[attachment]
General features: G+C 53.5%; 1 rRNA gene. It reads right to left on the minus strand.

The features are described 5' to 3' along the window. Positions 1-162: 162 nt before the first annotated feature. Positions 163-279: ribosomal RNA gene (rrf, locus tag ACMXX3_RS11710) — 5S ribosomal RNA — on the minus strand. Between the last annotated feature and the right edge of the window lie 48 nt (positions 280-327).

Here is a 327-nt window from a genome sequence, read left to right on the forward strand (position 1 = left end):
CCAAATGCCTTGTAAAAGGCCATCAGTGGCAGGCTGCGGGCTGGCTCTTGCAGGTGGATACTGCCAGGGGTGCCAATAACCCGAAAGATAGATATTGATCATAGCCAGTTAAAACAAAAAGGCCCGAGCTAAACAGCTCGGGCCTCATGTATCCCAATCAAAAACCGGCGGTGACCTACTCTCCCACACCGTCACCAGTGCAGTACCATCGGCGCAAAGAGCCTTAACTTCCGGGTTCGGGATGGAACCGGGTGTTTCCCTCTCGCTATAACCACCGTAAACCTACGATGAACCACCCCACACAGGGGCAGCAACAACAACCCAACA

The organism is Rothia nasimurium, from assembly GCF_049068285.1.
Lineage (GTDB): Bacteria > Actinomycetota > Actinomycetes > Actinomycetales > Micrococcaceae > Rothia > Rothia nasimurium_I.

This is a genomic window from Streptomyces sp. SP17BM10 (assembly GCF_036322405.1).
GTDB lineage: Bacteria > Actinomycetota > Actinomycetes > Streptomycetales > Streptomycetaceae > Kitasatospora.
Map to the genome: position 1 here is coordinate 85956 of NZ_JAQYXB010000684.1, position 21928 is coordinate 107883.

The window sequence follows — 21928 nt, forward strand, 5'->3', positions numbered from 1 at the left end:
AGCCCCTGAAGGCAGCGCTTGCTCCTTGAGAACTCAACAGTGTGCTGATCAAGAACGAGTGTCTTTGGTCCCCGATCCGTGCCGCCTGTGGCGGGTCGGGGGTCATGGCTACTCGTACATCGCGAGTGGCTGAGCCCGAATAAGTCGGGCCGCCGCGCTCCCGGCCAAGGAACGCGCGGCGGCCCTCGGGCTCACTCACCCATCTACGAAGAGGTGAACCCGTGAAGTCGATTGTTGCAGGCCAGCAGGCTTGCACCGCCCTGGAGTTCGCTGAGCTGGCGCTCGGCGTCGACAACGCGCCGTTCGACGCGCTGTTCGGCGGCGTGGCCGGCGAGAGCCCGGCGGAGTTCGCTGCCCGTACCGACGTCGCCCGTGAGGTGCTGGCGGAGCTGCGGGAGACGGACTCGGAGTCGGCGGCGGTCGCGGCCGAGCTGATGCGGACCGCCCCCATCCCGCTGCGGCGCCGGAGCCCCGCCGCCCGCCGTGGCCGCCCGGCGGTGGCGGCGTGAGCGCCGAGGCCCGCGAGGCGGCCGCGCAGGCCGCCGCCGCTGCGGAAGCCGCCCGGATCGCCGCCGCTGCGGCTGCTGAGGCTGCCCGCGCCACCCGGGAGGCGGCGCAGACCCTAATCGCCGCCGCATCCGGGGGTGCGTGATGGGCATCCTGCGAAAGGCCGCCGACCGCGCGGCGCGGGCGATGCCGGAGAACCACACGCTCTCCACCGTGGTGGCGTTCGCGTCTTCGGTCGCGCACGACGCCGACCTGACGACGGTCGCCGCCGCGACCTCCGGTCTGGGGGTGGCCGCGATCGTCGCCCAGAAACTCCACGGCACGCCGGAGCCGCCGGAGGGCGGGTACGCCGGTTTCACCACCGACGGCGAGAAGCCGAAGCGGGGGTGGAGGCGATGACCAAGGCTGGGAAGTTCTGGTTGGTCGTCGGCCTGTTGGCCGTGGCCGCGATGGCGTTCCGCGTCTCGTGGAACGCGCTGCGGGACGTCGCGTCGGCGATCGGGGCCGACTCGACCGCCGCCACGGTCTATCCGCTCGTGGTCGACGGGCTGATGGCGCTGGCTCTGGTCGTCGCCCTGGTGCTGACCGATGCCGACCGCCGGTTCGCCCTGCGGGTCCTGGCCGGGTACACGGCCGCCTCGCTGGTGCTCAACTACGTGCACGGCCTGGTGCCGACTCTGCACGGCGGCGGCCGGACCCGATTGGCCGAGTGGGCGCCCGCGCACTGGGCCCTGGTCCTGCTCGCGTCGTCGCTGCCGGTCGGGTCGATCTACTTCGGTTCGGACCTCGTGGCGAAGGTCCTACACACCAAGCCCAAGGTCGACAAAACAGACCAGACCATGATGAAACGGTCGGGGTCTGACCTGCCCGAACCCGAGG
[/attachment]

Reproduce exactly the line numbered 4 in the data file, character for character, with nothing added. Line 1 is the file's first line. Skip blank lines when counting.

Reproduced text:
CCAAATGCCTTGTAAAAGGCCATCAGTGGCAGGCTGCGGGCTGGCTCTTGCAGGTGGATACTGCCAGGGGTGCCAATAACCCGAAAGATAGATATTGATCATAGCCAGTTAAAACAAAAAGGCCCGAGCTAAACAGCTCGGGCCTCATGTATCCCAATCAAAAACCGGCGGTGACCTACTCTCCCACACCGTCACCAGTGCAGTACCATCGGCGCAAAGAGCCTTAACTTCCGGGTTCGGGATGGAACCGGGTGTTTCCCTCTCGCTATAACCACCGTAAACCTACGATGAACCACCCCACACAGGGGCAGCAACAACAACCCAACA